The consequences of the introduction of the Gospel into China are likely to be the same that they have been elsewhere, in stirring up private and public opposition to what is so opposed to the depravity of the human heart. There are some grounds for hoping, that there will not be much systematic opposition from the imperial government when once the chiefs of the nation learn the popular sentiments and will. The principal reasons for entertaining the hope that China is to be evangelized without the terrible convulsions which attended the Reformation, are found in the character of the people, who are not cruel, or disposed to take life for opinions, when those opinions are held by numbers of respectable and intelligent men. The fact, that the officers of government all spring from the body of the people, and that these dignitaries are neither governed nor influenced by any state hierarchy—by any body of priestly men, who, feeling that the progress of the new faith will cause the loss of their influence and position, are determined to use the power of the state to put it down, leads us to hope, that such officers as may adopt the new faith will not, on account of their profession, be banished or disgraced. Such was the case with Siu, who assisted and countenanced Ricci. The general character of the Chinese is irreligious, and they care much more for money and power than they do for religious ceremonies of any kind ; they would never lose a battle as the Egyptians did, because the Persians placed cats between the armies. There are no ceremonies which they consider so binding as to be willing to fight for them, and persecute others for omitting, except those pertaining to ancestral worship ; and these are of so domestic a nature, that thousands of converts might discard them before much would be known or done by the people in relation to the matter. The conscientious Christian magistrate would be somewhat obnoxious to his master, and liable to be removed, for refusing to perform his functions at the ching-hwang miau, before the tutelar gods of the empire. These and other reasons, growing out of the character of the people, and the nature of their political and religious institutions, lead to the hope, that the leaven of truth will permeate the mass of society, and renovate, purify, and strengthen it, without weakening, disorganizing, or destroying the government. There are, also, some causes to fear that such will not be the case, arising from the ignorance of the people of the proper results of Christian doctrines; from a dread of the government respecting its own stability from foreign aggression; from the natural consequences of the smuggling trade in opium, and the drainage of the precious metals; and from the disturbing effects of the intercourse with unscrupulous foreigners and irritated natives often leading to riots and the interference of governmental authorities. That the government at present is inclined to allow the introduction of Christianity, so far as they know its character, is evident from the following rescript to the memorial of Kiying.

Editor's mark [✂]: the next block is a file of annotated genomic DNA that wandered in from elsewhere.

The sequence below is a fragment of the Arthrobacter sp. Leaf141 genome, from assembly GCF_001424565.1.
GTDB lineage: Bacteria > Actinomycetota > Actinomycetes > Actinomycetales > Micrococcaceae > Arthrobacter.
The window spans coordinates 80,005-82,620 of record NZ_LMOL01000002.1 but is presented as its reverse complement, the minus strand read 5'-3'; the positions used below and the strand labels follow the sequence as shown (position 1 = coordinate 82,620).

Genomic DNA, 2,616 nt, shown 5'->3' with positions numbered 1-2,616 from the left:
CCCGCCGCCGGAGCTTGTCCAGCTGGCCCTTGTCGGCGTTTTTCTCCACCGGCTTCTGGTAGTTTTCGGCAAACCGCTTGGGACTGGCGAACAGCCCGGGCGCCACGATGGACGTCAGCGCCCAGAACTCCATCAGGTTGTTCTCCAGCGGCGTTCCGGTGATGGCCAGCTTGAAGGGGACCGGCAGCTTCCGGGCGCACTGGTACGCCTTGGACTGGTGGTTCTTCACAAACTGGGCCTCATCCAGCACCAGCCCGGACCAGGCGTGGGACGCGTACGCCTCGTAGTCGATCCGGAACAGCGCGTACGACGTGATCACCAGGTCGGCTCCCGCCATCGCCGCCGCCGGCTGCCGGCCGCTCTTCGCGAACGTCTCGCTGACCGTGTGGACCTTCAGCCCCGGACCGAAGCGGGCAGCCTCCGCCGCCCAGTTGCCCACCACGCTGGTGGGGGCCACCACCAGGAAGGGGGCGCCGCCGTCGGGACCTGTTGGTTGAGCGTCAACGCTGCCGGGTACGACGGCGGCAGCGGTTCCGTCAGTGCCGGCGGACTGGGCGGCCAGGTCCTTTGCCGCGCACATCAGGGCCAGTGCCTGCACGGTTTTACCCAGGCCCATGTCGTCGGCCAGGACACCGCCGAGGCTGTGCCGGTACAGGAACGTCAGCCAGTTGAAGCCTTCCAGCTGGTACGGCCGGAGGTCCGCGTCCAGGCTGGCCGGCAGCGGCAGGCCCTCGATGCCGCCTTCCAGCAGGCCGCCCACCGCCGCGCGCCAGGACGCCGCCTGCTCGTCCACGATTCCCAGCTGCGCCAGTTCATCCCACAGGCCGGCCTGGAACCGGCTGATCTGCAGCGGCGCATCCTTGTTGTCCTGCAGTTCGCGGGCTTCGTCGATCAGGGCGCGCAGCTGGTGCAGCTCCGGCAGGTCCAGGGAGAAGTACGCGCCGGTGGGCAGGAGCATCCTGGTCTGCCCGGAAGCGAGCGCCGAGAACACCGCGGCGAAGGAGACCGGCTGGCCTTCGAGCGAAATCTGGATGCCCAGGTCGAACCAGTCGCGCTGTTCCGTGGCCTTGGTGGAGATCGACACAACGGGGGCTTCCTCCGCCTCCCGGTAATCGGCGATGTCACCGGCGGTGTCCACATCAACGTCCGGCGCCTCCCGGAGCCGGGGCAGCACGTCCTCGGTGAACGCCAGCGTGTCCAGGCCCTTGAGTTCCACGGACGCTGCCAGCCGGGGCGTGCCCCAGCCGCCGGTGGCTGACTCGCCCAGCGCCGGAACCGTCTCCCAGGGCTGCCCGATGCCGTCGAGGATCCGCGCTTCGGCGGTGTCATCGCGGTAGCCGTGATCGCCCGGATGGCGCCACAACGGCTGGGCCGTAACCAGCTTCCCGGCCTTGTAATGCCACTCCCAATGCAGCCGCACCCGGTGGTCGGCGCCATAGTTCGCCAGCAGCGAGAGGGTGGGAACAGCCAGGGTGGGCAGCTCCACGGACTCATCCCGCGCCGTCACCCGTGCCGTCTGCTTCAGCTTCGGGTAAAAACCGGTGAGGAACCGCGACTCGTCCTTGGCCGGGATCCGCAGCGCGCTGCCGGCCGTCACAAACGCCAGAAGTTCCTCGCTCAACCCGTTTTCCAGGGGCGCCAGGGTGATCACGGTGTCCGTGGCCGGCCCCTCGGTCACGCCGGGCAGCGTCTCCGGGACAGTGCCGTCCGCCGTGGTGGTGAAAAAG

“Kiying, imperial commissioner, minister of state, and governor-general of Kwangtung and Kwangsi, respectfully addresses the throne by memorial.

“On examination it appears, that the religion of the Lord of heaven is that professed by all the nations of the west; that its main object is to encourage the good and suppress the wicked; that, since its introduction to China during the Ming dynasty, it has never been interdicted; that subsequently, when Chinese, practising this religion, often made it a covert for wickedness, even to the seducing of wives and daughters, and to the deceitful extraction of the pupils from the eyes of the sick, go

* This is thus explained by a Chinese. “It is a custom with the priests who teach this religion, when a man is about to die, to take a handful of cotton, having concealed within it a sharp needle, and then, while rubbing: the individual's eyes with the cotton, to introduce the needle into the eye